But he stayed put, patting his jeans, looking for cigarettes.
“You smoke too much,” Aurélien said with a sigh. “And what about that late call? Who was it?”
“I hate surprises.”
Jules laughed again.
Aurélien leaned over the desk and said, “Since you only came down to tell me about the call, spill it.”
“Robert is on his way. He’s going to stay a few days.”
Aurélien thought about this for a moment, his gaze lost on the Margaux’s label.
“It’s been a long time since I had my four sons together here at Fonteyne,” he said. “And Robert, it’s been what … five years?”
“Six. And he says he’s going to stay until the harvest.”
“Really?” Stunned, Aurélien gaped at Jules. Without another word, he got up, took off his robe and went over to sit on his bed. “Tell Fernande to prepare something a bit out of the ordinary,” he said.
Jules picked up the tray and headed for the door. But instead of walking out, he turned to his father.
“Aurélien,” he said, “you haven’t ever felt that chest pain again, have you?”
Furious, Aurélien shrugged and said, “No, I haven’t. Go to bed now, son …”
Jules left without a sound, and Aurélien leaned back against his pillow. He turned off his bedside lamp but kept his eyes open in the almost absolute darkness of the room. The pain that Jules alluded to had never returned, no. Aurélien had laid in wait for it, had feared it. The attack had been the first concrete sign of aging, the first dark cloud on the horizon. Aurélien had been forced to realize that he was no longer in his prime. He grimaced at the thought, telling himself he was no longer a young man. The notion of age was irrelevant to him, though it meant that he now had to think about the future and, therefore, contact a notary, since protecting Fonteyne, preserving its integrity, had become urgent. And this sense of urgency was quite unpleasant.
Life goes by that quickly?
he thought, as he shut his eyes.
Yet his active life had begun early enough, as events had forced him to become a mature man quickly. At the age of twenty, he’d found himself at the helm of Fonteyne. His two older brothers had died in the war, leaving him as an only child. Then, two years after the Liberation, a hunting accident took his father’s life. And there was his mother’s frightening despair, the way she let herself slide into indifference. Then the estate was handed over to an unscrupulous manager. Fortunately, in one last burst of energy, Aurélien’s mother had convinced him to marry Lucie, whose family owned nearby vineyards. It was a marriage of calculation and preservation, a sort of rescue wedding. Only then did Aurélien’s mother let herself die of sadness, as was said at the time.
With the help of his father-in-law, Aurélien had buckled down. Fonteyne was a vast estate that spread far beyond the Gironde River to the west. It had always produced prodigious wines, including a Margaux that obtained a Second Growth ranking in the famous Bordeaux wine classification of 1885. Aurélien set out to revive the vineyards with a doggedness that never wavered thereafter. First, he fired the manager and the cellar master, and then took control over his own destiny and the future of his vines. He belonged to an outright wine-producing dynasty, and he was determined to overcome the past few years of turmoil. Acutely aware of his land’s value, he got to work, replanting and grafting.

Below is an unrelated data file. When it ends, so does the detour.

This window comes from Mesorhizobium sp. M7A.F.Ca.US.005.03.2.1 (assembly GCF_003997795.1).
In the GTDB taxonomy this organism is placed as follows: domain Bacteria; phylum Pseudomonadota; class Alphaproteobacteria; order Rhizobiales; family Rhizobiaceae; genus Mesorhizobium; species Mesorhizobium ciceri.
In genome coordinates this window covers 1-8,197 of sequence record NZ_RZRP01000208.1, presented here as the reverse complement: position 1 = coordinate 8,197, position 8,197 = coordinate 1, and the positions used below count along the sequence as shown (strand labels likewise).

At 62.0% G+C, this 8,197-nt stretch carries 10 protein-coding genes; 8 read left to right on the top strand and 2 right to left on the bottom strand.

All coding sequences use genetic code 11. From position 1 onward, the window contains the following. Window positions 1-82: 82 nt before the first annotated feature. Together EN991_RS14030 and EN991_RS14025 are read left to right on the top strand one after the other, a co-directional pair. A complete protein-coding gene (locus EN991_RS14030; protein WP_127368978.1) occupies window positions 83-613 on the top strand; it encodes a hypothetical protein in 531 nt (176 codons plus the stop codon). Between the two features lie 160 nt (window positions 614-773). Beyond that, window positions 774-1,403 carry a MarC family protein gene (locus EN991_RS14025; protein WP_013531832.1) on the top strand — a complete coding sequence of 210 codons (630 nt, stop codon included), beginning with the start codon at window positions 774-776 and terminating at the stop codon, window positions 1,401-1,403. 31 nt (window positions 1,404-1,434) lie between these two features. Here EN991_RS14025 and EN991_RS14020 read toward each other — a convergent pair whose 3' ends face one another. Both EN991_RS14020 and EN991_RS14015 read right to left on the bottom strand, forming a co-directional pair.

Lucie adored and admired him wholeheartedly. One year after their wedding, she gave birth to their first son, Louis-Marie. Then Robert was born, and then Alexandre. The Laverzacs seemed a picture-perfect family, and Fonteyne prospered. While Lucie was absorbed in the education of her sons, Aurélien bought pieces of land to expand the estate, while discreetly chasing women.
The difficulties all converged at once. Aurélien, who insisted on handling the entire harvest almost single-handedly, had also launched into costly expansion projects. The labor laws put a lot of pressure on the wine producers and reduced the workforce.
The administration of the estate was difficult, complex—a balancing act most of the time. The death of Lucie’s father made things even more challenging, as suddenly Aurélien was one of the Médoc region’s biggest landowners. Luckily, he’d always managed to keep a cool head.
Then, to the utter astonishment of his family and friends, he adopted a fourth son. He hadn’t told anyone a thing about it. The child, as if materializing out of nowhere, arrived at Fonteyne on a summer day, just a few months old. Aurélien imposed him on his family without a word. Lucie was never able to obtain any sort of explanation and ended up accepting the situation for fear of gossip, out of love for her husband, and out of mercy for the baby.